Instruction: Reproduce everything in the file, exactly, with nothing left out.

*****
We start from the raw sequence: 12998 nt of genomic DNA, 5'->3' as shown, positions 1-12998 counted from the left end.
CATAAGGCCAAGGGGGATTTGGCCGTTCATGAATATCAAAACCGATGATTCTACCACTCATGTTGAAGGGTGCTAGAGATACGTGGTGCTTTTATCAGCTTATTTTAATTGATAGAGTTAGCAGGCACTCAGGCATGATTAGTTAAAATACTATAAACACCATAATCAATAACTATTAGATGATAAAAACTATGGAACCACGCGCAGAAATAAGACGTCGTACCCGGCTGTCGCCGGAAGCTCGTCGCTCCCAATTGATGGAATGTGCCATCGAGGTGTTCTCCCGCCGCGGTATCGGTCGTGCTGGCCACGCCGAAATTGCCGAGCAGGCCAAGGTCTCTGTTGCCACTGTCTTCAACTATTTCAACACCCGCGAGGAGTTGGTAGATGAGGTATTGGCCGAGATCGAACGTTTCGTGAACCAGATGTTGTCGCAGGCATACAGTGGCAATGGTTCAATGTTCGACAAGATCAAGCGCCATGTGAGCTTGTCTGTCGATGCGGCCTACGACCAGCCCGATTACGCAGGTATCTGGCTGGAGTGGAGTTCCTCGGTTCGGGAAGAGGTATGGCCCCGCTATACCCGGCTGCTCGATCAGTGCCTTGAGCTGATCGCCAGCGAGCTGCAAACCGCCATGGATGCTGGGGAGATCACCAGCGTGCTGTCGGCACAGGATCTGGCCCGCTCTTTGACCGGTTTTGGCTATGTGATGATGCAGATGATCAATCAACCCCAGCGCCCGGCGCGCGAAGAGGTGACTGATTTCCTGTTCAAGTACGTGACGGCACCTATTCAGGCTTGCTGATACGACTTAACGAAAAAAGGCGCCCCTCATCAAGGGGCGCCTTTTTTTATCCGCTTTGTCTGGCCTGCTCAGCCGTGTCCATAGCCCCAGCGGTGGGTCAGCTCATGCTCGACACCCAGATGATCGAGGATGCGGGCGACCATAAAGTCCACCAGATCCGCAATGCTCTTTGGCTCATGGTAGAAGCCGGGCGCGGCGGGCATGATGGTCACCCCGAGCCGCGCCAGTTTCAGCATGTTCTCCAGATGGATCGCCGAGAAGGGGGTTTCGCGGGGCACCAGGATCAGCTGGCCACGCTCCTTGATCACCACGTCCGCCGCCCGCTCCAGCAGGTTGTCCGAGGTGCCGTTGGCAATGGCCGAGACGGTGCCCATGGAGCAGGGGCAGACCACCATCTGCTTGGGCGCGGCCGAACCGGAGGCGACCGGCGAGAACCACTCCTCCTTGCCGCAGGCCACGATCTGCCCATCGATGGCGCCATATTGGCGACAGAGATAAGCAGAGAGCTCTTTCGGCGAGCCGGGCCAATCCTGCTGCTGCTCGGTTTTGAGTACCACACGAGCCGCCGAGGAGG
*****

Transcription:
We start from the raw sequence: 12998 nt of genomic DNA, 5'->3' as shown, positions 1-12998 counted from the left end.
CATAAGGCCAAGGGGGATTTGGCCGTTCATGAATATCAAAACCGATGATTCTACCACTCATGTTGAAGGGTGCTAGAGATACGTGGTGCTTTTATCAGCTTATTTTAATTGATAGAGTTAGCAGGCACTCAGGCATGATTAGTTAAAATACTATAAACACCATAATCAATAACTATTAGATGATAAAAACTATGGAACCACGCGCAGAAATAAGACGTCGTACCCGGCTGTCGCCGGAAGCTCGTCGCTCCCAATTGATGGAATGTGCCATCGAGGTGTTCTCCCGCCGCGGTATCGGTCGTGCTGGCCACGCCGAAATTGCCGAGCAGGCCAAGGTCTCTGTTGCCACTGTCTTCAACTATTTCAACACCCGCGAGGAGTTGGTAGATGAGGTATTGGCCGAGATCGAACGTTTCGTGAACCAGATGTTGTCGCAGGCATACAGTGGCAATGGTTCAATGTTCGACAAGATCAAGCGCCATGTGAGCTTGTCTGTCGATGCGGCCTACGACCAGCCCGATTACGCAGGTATCTGGCTGGAGTGGAGTTCCTCGGTTCGGGAAGAGGTATGGCCCCGCTATACCCGGCTGCTCGATCAGTGCCTTGAGCTGATCGCCAGCGAGCTGCAAACCGCCATGGATGCTGGGGAGATCACCAGCGTGCTGTCGGCACAGGATCTGGCCCGCTCTTTGACCGGTTTTGGCTATGTGATGATGCAGATGATCAATCAACCCCAGCGCCCGGCGCGCGAAGAGGTGACTGATTTCCTGTTCAAGTACGTGACGGCACCTATTCAGGCTTGCTGATACGACTTAACGAAAAAAGGCGCCCCTCATCAAGGGGCGCCTTTTTTTATCCGCTTTGTCTGGCCTGCTCAGCCGTGTCCATAGCCCCAGCGGTGGGTCAGCTCATGCTCGACACCCAGATGATCGAGGATGCGGGCGACCATAAAGTCCACCAGATCCGCAATGCTCTTTGGCTCATGGTAGAAGCCGGGCGCGGCGGGCATGATGGTCACCCCGAGCCGCGCCAGTTTCAGCATGTTCTCCAGATGGATCGCCGAGAAGGGGGTTTCGCGGGGCACCAGGATCAGCTGGCCACGCTCCTTGATCACCACGTCCGCCGCCCGCTCCAGCAGGTTGTCCGAGGTGCCGTTGGCAATGGCCGAGACGGTGCCCATGGAGCAGGGGCAGACCACCATCTGCTTGGGCGCGGCCGAACCGGAGGCGACCGGCGAGAACCACTCCTCCTTGCCGCAGGCCACGATCTGCCCATCGATGGCGCCATATTGGCGACAGAGATAAGCAGAGAGCTCTTTCGGCGAGCCGGGCCAATCCTGCTGCTGCTCGGTTTTGAGTACCACACGAGCCGCCGAGGAGG